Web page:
Ever since Bitcoin started to capture the public imagination, I have downplayed the idea that it could ever represent a serious challenge to the US dollar. I disagree with the goldbugs who believe that simply fixing the supply of money is the best monetary policy, that inflation is theft, etc. Rather, I have argued that Bitcoin is a good medium of exchange despite being a bad unit of account and a risky store of value. These three functions of money tend to go together for reasons that Ludwig von Mises outlined over a century ago in The Theory of Money and Credit. But more recent research from the 1980s and 90s has explored the possibility of the separation of these three functions. A contemporary example of separation is that Treasurys are used to settle transactions in the shadow banking system, even though the transactions are denominated in dollars—the medium of exchange is different than the unit of account. Bitcoin could be just another example of the continuing separation of the functions of money as technology progresses.
I still think that this is correct—we are observing modest separation of the functions of money. Bitcoin doesn’t need to be a unit of account in order to be useful. On it’s own, Bitcoin makes a terrible unit of account.
This is speculative, but there is a scenario in which Bitcoin could create a real challenge for state-backed currencies. This scenario is not impossible.
As I wrote last week at The Umlaut, Bitcoin is not just money, it is a decentralized platform for generalized, programmable contracting, a transport layer for finance. It can be used to create all kinds of financial contracts, including, with the help of a trusted computer called an oracle, contracts contingent upon events in the real world. Suppose that an oracle existed that reliably provided information about the USD/BTC exchange rate. It would become possible to create a long-term contract, executed through Bitcoin, denominated in dollars. If the cost of querying the oracle were negligible (as we might expect it to be), then the cost of this trade would be the forgone interest on the funds used to meet the “margin requirements” built into the contract.
Now assume a second oracle that reports nominal GDP. By combining the two oracles, it becomes possible to write a contract, executed over Bitcoin, that is denominated in shares of NGDP. In fact, we could simply standardize this transaction and create a new currency unit, built on top of Bitcoin, that is equal to a trillionth of NGDP. We could call it a Sumner. Instead of getting a mortgage for $300,000 for a house, you could promise to pay 19,000 Sumners. That way, if the economy went south, you would owe less in real terms, and repayment would not become harder. If the economy boomed, you would owe more in real terms, and repayment would not become easier. Similarly, workers who had wage contracts denominated in Sumners would experience a real pay cut when the economy shrank, decreasing their employers' incentive to fire them, and an automatic raise as the economy grew again. Sumners would have built-in monetary policy.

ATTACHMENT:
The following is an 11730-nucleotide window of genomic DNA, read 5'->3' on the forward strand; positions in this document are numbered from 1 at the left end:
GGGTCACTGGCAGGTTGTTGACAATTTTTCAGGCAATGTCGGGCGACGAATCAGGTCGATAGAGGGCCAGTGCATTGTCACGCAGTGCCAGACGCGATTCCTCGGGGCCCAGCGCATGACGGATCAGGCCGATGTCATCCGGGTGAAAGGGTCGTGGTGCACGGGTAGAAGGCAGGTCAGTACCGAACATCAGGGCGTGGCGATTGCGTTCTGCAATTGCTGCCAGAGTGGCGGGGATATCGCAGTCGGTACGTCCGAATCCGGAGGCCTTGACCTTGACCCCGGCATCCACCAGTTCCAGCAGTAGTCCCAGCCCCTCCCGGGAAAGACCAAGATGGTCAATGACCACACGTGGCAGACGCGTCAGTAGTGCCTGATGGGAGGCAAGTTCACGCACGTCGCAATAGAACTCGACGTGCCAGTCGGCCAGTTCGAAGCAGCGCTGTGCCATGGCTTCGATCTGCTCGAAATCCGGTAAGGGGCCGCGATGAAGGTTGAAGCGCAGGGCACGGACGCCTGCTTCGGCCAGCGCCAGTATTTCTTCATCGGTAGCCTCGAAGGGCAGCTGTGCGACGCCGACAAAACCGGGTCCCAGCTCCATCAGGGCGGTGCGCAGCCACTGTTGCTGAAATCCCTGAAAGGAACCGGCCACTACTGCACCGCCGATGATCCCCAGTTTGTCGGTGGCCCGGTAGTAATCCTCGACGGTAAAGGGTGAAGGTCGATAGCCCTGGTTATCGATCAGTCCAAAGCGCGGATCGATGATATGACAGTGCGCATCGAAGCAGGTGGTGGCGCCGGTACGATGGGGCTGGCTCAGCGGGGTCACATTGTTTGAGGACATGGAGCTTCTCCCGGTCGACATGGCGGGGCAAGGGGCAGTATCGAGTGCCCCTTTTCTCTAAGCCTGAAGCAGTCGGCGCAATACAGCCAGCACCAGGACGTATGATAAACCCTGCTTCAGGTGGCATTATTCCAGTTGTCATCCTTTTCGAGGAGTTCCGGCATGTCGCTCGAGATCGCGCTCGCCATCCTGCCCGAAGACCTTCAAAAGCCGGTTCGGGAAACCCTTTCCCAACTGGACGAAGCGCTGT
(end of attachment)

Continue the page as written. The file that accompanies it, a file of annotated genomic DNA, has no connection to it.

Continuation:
So by combining information from two oracles into a simple, standardized, tradable futures contract executed over Bitcoin, we create a cryptocurrency overlay that is superior to dollars, at least according to the market monetarists (see Scott Sumner’s 1989 paper and his recent Mercatus paper). As I said above, this is speculative; as far as I can tell, there are no oracles or Bitcoin-executed futures contracts yet. And there are at least two further (possibly surmountable) problems.
First, it remains to be seen what the long-term cost of hedging will be. The margin requirements built into a Sumner depend on how volatile Bitcoin is with respect to NGDP. It’s possible that over the long run, the volatility of Bitcoin will settle down a fair bit, even if it is never as stable as the dollar. If Bitcoin is some day only 3-5 times more volatile than the dollar, that should be enough to support the creation of Sumners. For now, Bitcoin’s price swings are still incredibly wide.
Second, there remains the puzzle of why we don’t see NGDP futures in the dollar economy. As far as I can tell, there are no regulatory barriers to creating them and using them to denominate transactions. Yet in spite of their supposed superiority to dollars, no one uses NGDP futures to trade, and indeed, there aren’t even NGDP futures markets. If it’s a question of there not being enough permissionless innovation in the financial system, then maybe market monetarists should embrace cryptocurrencies as a way to try out their ideas.